These results demonstrate how, assuming a belief in their ability to win bets, people can make attributions about outcomes in a way that perpetuates their expectations of betting success. One limitation of these results is the artificial nature of the experiment; participants were betting on a game that had already happened, were not able to watch the events of the game unfold, and stood to lose nothing (and gain only $3). However, Gilovich later demonstrated the generalizability of his findings, showing that flukes and their contribution to the confirmation bias also apply to games of chance (see Gilovich, 1986). It is not difficult to imagine how a run of numbers in bingo, a ball bouncing out of a space in roulette, or a near-miss on a slot machine can be construed as flukes in the same way as the fumbles in the Baltimore-Cleveland game.
Gilovich (1983) suggests that given an expectation of success in gambling, the greater a person’s tendency to exhibit the confirmation bias, the more vulnerable that person is to excessive gambling behavior.2 His findings suggests that gambling prevention and treatment programs need to help gamblers assess the false expectations and biased attributions they use to perpetuate their gambling behavior in the face of negative consequences. Although their effectiveness is still being evaluated, several gambling treatment programs now use cognitive strategies to address gamblers’ attributional biases. For example, the Quebec Program raises disordered gamblers’ awareness of erroneous perceptions and cognitive misconceptions about gambling, and the Sydney Program uses cognitive restructuring to correct false expectations (see Ladouceur & Walker, 1996, for a review of cognitive gambling treatments).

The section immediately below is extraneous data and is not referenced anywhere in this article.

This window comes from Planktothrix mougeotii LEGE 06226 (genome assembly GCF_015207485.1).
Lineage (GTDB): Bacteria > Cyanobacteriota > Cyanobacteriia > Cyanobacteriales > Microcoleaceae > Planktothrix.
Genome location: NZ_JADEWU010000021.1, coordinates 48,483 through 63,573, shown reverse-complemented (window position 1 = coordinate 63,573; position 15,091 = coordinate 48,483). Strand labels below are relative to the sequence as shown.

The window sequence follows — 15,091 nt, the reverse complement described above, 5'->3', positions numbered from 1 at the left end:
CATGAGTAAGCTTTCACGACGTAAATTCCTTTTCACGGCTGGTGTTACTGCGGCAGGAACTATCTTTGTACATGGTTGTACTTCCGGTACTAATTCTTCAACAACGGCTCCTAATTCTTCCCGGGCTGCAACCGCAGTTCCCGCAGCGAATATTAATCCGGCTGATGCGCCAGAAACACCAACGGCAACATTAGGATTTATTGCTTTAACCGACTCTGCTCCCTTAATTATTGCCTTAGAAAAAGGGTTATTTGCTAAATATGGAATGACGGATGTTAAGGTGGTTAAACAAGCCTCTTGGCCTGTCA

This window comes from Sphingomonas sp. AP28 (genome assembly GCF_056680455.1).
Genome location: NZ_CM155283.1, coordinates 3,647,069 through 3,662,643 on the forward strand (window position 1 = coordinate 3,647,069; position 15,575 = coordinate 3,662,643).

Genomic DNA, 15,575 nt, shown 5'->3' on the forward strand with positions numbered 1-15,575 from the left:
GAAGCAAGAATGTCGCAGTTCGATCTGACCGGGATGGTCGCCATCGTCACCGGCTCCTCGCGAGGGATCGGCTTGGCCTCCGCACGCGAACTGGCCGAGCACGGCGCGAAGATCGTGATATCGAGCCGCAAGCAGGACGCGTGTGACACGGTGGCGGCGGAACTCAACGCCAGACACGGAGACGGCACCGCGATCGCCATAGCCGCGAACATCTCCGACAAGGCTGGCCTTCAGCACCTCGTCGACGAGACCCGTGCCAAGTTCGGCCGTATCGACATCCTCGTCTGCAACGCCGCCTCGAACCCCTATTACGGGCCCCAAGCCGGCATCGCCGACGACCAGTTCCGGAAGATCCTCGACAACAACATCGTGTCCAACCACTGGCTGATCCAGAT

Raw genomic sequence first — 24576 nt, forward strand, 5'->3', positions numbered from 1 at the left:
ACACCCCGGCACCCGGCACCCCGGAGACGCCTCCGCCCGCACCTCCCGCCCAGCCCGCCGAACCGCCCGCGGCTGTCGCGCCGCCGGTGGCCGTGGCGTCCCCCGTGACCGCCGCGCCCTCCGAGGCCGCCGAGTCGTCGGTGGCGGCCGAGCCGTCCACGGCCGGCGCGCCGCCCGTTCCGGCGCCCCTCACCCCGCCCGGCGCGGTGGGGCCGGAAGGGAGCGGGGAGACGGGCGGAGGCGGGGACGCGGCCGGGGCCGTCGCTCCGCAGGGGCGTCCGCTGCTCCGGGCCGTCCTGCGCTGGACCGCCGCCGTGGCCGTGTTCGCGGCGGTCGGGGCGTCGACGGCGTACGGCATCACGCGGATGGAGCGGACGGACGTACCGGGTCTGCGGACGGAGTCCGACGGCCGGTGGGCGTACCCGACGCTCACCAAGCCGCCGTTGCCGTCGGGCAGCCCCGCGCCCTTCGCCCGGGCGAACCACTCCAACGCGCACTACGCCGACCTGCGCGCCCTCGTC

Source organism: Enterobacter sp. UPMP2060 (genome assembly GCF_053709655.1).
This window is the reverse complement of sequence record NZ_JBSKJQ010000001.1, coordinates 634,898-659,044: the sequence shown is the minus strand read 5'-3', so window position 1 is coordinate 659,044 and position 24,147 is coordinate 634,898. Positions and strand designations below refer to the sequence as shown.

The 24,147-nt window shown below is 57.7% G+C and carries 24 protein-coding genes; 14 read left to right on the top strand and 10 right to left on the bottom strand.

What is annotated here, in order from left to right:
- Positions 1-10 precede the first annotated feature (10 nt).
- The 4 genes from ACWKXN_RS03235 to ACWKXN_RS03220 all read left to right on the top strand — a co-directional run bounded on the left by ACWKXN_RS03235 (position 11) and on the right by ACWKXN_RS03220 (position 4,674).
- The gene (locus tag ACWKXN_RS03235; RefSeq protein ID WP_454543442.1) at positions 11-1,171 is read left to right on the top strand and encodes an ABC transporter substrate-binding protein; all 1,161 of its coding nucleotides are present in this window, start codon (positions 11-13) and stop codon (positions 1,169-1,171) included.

Comments on this article can be addressed to Sarah Nelson.
1 Participants’ second bets were divided by their first bets in order to measure change. For those participants who switched teams, their adjusted second bets were multiplied by negative one to reflect the change.
2 This raises the question of whether people’s expectations of betting success influence their susceptibility to the confirmation bias (or the form that bias takes). Recent research has shown that dispositional optimists might be particularly vulnerable to the confirmation bias. They tend to hold high expectations for gambling success and continue to hold those expectations and bet despite evidence to the contrary. Pessimists are much more likely to change their expectations and reduce their bets as a result of their losses (see Gibson & Sanbonmatsu, 2004).
Gibson, B., & Sanbonmatsu, D. M. (2004). Optimism, pessimism, and gambling: The downside of optimism. Personality and Social Psychology Bulletin, 30(2), 149-160.
Gilovich, T. (1983). Biased evaluation and persistence in gambling. Journal of Personality and Social Psychology, 44(6), 1110-1126.
Gilovich, T. (1986). Biased evaluations of randomly determined gambling outcomes. Journal of Experimental Social Psychology, 22, 228-241.
Ladouceur, R., & Walker, M. (1996). A cognitive perspective on gambling. In
P. M. Salkovskis (Ed.), Trends in cognitive and behavioural therapies: John Wiley & Sons, Ltd.
Nickerson, R. S. (1998). Confirmation bias: A ubiquitous phenomenon in many guises. Review of General Psychology, 2(2), 175-220.